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Priest with Divine Standards

Egyptian, Classical, Ancient Near Eastern Art

To the right of the central figure of a priest is the standard of a human-headed god wearing a crown with horns and double plumes, perhaps Ptah-Sokar-Osiris. To the left is the standard of the lion-headed goddess Sakhmet, who sports a solar disk.

These standards are indications of privilege representing the king's essential life force, known as his ka. They enabled the bearer to hear prayers and to forward them to the gods. Such standard-bearing sculptures were popular in Dynasty XIX, and this fragment can be dated to that time by the type of wig the priest wears and by his downward-slanting, almond-shaped eyes. Most comparable sculptures, however, bear only one standard, usually the ram-headed god Amun.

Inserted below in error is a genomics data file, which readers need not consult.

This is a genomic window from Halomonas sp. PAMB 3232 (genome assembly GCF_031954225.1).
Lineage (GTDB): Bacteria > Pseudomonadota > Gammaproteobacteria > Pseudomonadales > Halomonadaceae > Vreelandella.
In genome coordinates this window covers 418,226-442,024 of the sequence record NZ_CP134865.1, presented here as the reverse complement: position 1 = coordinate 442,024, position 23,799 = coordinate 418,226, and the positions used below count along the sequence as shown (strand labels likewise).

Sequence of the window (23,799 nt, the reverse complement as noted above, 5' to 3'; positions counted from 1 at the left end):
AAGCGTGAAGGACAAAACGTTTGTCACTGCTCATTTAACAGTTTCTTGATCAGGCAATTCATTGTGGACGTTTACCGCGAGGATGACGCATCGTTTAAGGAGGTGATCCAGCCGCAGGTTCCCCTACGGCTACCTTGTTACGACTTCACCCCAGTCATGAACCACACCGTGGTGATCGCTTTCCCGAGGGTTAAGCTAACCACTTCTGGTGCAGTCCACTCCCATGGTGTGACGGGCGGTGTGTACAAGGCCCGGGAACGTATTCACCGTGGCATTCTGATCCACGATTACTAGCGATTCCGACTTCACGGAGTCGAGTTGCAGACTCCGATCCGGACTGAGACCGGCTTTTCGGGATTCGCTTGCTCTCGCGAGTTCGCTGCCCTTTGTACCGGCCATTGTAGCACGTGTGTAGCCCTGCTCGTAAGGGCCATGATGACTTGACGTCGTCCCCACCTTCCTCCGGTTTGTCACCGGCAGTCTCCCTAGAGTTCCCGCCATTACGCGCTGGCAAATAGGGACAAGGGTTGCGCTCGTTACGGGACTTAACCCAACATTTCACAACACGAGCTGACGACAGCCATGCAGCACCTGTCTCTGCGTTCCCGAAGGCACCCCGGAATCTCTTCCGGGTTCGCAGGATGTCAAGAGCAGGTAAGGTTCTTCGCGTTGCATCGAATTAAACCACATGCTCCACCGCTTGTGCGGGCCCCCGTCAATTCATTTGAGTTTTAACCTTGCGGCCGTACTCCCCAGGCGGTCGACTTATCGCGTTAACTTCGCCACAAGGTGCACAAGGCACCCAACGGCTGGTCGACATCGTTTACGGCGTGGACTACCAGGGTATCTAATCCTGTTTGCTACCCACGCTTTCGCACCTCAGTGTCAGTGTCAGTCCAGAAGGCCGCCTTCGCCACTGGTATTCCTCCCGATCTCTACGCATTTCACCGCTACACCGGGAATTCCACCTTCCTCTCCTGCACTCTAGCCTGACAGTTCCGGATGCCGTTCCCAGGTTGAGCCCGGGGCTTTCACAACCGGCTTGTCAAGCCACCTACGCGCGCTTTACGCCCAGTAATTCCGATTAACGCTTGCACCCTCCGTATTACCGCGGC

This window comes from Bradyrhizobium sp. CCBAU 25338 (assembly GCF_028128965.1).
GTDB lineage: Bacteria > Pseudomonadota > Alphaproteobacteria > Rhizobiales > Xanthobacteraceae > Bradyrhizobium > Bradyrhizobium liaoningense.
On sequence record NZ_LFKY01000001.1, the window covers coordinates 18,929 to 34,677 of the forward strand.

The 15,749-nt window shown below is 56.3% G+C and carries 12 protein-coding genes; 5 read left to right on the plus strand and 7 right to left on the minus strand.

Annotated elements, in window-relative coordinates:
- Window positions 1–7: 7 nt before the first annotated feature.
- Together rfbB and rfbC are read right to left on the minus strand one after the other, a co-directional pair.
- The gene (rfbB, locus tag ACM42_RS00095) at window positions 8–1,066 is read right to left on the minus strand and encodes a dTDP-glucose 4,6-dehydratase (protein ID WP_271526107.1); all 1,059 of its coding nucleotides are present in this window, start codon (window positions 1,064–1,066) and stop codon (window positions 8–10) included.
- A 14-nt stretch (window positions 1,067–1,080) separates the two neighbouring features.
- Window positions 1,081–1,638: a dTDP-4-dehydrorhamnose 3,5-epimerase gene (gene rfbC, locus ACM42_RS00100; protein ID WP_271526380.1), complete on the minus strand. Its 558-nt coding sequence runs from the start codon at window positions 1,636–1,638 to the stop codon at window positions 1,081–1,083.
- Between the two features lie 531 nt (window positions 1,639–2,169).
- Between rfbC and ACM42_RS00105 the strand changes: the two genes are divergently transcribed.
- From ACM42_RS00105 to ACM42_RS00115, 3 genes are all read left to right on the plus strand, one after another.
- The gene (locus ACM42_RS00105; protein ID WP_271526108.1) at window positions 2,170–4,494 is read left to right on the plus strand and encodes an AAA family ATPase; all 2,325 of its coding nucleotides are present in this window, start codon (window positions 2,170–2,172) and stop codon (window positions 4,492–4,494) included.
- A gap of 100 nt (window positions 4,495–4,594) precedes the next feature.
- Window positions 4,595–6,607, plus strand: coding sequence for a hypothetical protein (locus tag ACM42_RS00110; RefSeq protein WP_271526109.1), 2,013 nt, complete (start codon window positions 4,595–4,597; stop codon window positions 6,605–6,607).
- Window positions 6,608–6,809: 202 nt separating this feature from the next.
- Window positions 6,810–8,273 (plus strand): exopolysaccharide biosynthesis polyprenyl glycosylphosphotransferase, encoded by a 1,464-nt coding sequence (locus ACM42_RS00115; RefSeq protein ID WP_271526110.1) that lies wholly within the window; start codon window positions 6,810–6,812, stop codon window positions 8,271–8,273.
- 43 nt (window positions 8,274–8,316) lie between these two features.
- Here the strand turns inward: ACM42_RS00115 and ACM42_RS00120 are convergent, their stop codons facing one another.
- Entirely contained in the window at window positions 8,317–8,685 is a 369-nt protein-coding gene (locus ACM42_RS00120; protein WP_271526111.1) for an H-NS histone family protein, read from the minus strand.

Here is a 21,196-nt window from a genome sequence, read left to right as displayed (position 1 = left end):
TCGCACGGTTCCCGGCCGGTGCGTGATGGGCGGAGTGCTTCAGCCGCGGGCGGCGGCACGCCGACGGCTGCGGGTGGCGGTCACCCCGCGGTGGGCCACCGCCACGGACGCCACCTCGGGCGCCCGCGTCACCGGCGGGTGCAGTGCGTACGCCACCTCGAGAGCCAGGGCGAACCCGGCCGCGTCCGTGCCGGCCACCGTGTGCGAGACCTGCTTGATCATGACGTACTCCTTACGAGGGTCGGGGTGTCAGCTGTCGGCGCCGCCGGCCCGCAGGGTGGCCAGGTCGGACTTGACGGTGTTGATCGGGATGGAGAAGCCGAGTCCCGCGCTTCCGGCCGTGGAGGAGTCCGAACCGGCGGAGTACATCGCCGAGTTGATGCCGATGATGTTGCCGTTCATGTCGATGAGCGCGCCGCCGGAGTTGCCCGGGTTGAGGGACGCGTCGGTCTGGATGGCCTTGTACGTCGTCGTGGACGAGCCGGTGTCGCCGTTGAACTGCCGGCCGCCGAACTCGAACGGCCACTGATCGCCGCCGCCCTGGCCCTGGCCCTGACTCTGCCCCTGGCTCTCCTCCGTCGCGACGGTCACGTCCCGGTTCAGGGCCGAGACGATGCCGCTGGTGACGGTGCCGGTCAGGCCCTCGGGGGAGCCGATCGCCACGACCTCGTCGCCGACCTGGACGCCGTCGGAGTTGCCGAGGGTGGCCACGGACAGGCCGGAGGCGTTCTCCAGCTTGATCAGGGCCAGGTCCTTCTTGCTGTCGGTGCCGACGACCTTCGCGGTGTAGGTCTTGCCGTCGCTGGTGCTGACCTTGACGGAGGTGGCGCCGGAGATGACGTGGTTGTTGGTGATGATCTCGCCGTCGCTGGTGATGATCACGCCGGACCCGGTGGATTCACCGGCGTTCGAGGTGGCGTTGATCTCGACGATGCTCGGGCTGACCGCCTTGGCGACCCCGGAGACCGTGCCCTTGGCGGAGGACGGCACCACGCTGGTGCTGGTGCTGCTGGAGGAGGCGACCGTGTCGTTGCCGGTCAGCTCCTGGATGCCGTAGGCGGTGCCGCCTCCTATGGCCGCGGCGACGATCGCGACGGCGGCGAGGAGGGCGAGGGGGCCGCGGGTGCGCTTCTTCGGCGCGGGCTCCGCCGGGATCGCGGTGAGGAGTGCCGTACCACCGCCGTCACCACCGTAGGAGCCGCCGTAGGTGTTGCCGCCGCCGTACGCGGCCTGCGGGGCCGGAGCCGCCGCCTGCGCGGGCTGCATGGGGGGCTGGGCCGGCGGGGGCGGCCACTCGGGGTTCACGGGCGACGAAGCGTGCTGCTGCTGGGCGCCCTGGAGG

• Place Made: Egypt
  • DATES ca. 1295-1185 B.C.E.
    DYNASTY XIX Dynasty
    PERIOD New Kingdom
    DIMENSIONS 5 1/2 x 7 5/16 x 4 1/8 in. (14 x 18.5 x 10.5 cm)  (show scale)
    MUSEUM LOCATION This item is not on view
    CREDIT LINE Charles Edwin Wilbour Fund
    RIGHTS STATEMENT Creative Commons-BY
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    CAPTION Priest with Divine Standards, ca. 1295-1185 B.C.E. Stone, 5 1/2 x 7 5/16 x 4 1/8 in. (14 x 18.5 x 10.5 cm). Brooklyn Museum, Charles Edwin Wilbour Fund, 71.37.1. Creative Commons-BY
    IMAGE overall, 71.37.1_PS9.jpg. Brooklyn Museum photograph, 2015
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